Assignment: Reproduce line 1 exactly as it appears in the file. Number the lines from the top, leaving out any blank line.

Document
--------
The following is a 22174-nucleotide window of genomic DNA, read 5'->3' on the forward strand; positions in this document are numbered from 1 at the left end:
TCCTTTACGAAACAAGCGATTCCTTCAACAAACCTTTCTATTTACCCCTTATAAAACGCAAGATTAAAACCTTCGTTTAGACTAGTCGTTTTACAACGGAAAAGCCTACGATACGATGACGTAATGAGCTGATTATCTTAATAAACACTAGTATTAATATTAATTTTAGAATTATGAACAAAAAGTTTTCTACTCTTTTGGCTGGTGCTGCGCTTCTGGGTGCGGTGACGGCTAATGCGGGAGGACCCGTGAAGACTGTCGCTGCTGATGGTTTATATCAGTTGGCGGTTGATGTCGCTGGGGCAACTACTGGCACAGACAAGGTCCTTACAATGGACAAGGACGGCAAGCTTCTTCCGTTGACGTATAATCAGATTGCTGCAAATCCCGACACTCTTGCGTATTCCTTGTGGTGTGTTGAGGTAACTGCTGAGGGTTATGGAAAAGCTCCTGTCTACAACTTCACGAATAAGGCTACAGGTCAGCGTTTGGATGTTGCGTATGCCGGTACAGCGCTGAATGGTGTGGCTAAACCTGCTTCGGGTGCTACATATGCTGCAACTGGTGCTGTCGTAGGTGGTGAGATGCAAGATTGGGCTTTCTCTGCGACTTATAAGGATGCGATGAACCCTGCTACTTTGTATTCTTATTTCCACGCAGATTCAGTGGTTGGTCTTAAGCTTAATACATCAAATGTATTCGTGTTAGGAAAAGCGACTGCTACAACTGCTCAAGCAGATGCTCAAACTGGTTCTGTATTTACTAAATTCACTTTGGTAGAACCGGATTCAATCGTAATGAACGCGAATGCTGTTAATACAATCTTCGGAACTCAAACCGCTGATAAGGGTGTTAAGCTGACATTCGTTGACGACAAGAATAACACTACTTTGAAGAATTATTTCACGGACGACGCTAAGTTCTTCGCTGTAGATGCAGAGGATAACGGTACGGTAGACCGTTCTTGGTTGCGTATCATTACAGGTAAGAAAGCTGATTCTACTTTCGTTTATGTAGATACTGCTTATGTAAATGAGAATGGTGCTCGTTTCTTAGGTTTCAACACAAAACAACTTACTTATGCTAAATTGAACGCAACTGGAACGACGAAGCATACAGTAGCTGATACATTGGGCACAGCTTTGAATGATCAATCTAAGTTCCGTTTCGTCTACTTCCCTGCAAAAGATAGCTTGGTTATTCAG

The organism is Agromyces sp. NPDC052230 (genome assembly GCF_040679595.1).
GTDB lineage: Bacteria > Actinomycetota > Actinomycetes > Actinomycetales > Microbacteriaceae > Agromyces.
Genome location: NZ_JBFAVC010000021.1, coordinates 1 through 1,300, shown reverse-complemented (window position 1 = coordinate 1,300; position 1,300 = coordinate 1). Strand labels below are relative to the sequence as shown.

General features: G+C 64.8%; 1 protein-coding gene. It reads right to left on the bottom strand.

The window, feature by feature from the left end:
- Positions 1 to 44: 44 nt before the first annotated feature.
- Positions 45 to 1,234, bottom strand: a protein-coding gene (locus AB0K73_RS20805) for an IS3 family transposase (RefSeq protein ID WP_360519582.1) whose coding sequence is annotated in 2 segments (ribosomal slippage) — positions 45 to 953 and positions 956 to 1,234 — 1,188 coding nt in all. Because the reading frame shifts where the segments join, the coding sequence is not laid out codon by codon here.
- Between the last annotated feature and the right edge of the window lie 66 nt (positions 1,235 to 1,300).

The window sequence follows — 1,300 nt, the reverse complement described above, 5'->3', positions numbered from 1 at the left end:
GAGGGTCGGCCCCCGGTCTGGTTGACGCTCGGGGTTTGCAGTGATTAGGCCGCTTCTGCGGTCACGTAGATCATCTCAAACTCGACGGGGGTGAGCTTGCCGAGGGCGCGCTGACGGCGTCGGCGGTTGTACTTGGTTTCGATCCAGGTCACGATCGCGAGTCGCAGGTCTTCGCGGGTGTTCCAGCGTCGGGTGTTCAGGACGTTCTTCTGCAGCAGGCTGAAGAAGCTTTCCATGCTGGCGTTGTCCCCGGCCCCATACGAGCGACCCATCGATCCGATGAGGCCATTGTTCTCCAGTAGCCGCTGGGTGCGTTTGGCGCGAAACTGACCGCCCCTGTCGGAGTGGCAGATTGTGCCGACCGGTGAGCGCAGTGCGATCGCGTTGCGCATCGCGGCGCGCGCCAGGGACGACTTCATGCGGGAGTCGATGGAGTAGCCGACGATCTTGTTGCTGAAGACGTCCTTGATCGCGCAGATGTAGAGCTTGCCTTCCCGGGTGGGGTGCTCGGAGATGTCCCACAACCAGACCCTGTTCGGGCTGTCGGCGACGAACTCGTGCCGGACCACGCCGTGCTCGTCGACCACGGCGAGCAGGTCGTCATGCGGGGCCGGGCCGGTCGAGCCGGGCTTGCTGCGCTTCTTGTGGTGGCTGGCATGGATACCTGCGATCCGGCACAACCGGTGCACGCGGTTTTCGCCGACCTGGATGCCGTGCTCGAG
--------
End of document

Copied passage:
The following is a 22174-nucleotide window of genomic DNA, read 5'->3' on the forward strand; positions in this document are numbered from 1 at the left end: